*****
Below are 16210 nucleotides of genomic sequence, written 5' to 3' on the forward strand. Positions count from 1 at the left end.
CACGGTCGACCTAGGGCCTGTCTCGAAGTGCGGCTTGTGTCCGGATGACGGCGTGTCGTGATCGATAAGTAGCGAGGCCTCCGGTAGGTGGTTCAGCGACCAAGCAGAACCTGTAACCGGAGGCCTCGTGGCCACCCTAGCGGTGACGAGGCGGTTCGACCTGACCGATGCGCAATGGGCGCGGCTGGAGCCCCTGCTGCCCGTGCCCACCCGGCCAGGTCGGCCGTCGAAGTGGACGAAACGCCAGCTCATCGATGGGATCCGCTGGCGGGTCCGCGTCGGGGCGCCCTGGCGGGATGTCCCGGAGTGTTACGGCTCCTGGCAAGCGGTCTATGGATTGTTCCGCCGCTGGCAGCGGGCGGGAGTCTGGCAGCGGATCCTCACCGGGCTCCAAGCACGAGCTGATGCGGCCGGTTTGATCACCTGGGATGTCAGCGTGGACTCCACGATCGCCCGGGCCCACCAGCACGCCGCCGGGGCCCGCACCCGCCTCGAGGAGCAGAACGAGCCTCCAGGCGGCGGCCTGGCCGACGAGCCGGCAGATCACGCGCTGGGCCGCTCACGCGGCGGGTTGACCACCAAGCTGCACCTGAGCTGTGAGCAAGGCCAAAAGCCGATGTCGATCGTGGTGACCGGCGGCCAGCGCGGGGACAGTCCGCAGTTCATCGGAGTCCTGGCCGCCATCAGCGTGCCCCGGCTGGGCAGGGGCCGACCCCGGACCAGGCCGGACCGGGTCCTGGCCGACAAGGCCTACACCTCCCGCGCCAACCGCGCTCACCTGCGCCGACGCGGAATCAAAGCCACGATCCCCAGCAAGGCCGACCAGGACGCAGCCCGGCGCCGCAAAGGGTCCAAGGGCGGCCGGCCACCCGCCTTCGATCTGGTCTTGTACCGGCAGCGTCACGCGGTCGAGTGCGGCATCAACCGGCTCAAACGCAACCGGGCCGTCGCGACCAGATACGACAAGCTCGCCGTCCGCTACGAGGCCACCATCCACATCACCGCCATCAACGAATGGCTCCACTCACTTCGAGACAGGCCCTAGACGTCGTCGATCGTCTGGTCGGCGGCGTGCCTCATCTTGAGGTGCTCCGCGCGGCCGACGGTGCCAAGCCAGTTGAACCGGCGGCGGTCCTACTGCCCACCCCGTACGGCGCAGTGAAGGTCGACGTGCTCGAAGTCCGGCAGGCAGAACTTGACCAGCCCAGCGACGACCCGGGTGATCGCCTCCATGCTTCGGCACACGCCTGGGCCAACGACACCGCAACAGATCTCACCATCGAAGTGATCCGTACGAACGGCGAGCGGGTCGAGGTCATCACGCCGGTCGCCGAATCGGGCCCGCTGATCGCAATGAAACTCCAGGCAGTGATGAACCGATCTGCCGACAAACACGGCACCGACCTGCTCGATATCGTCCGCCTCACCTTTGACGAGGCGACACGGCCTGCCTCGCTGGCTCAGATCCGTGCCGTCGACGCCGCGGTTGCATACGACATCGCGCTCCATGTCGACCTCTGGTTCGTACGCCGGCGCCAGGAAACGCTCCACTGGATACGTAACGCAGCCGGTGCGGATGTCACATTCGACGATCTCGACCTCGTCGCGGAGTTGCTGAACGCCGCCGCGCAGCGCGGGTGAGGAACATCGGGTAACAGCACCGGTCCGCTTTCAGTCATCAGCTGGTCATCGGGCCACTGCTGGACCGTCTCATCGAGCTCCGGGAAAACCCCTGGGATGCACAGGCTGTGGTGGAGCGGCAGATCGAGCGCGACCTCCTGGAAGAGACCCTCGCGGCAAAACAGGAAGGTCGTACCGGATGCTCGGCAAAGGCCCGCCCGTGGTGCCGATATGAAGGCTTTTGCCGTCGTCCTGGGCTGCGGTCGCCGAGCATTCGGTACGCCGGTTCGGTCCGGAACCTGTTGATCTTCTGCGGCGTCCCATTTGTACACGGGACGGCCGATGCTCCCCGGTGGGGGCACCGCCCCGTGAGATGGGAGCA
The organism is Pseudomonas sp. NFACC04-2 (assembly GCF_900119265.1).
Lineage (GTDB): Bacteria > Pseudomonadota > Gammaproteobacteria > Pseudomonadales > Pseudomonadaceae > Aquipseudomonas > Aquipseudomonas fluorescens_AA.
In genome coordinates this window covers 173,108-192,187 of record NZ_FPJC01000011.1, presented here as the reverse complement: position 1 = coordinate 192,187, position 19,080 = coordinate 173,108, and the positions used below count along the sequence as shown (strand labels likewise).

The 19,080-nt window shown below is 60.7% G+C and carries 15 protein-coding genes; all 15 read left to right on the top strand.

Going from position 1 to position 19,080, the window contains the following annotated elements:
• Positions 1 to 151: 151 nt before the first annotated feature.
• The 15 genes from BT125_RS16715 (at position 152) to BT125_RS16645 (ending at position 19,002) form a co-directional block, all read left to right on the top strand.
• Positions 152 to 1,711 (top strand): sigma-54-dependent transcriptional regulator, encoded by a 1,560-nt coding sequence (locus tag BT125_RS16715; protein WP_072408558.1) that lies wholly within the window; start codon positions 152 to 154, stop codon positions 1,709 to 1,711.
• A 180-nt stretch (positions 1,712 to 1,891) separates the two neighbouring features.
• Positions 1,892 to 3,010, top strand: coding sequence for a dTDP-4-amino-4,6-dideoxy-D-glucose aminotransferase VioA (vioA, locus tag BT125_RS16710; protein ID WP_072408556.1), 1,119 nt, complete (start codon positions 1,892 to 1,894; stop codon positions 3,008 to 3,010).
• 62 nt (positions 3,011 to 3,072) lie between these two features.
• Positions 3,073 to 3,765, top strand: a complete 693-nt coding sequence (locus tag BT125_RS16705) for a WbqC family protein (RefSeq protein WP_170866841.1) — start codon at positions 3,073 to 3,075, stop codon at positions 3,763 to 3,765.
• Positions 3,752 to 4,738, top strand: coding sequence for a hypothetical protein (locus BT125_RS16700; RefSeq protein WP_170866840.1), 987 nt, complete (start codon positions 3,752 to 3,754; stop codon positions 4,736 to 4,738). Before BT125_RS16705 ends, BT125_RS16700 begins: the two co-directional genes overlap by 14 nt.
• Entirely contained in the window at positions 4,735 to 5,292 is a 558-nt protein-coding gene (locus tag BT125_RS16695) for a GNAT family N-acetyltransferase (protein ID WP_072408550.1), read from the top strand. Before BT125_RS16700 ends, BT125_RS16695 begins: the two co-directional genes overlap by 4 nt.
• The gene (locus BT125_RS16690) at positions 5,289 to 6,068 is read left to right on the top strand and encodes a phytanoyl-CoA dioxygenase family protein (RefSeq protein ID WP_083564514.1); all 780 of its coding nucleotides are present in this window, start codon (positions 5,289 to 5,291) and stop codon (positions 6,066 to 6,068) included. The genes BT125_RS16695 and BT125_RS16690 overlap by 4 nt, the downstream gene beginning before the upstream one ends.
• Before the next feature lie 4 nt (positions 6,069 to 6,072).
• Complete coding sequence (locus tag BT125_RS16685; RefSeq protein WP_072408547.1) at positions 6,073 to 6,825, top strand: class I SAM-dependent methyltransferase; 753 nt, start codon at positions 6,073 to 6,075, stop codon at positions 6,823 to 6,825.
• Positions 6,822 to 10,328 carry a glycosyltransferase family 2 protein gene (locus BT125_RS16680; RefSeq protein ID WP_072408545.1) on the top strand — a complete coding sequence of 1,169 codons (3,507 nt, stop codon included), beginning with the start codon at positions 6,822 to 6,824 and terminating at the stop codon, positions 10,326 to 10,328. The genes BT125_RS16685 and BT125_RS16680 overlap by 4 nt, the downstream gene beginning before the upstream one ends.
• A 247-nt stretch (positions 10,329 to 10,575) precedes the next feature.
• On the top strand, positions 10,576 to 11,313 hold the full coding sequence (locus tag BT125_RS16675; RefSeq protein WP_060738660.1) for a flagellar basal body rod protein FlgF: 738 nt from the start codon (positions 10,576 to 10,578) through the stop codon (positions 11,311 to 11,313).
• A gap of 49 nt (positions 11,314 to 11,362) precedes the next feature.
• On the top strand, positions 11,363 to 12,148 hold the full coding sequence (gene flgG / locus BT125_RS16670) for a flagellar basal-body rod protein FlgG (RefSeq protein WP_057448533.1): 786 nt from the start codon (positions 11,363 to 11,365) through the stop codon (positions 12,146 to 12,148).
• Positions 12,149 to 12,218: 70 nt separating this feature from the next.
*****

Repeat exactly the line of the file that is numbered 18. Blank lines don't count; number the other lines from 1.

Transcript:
• Before the next feature lie 4 nt (positions 6,069 to 6,072).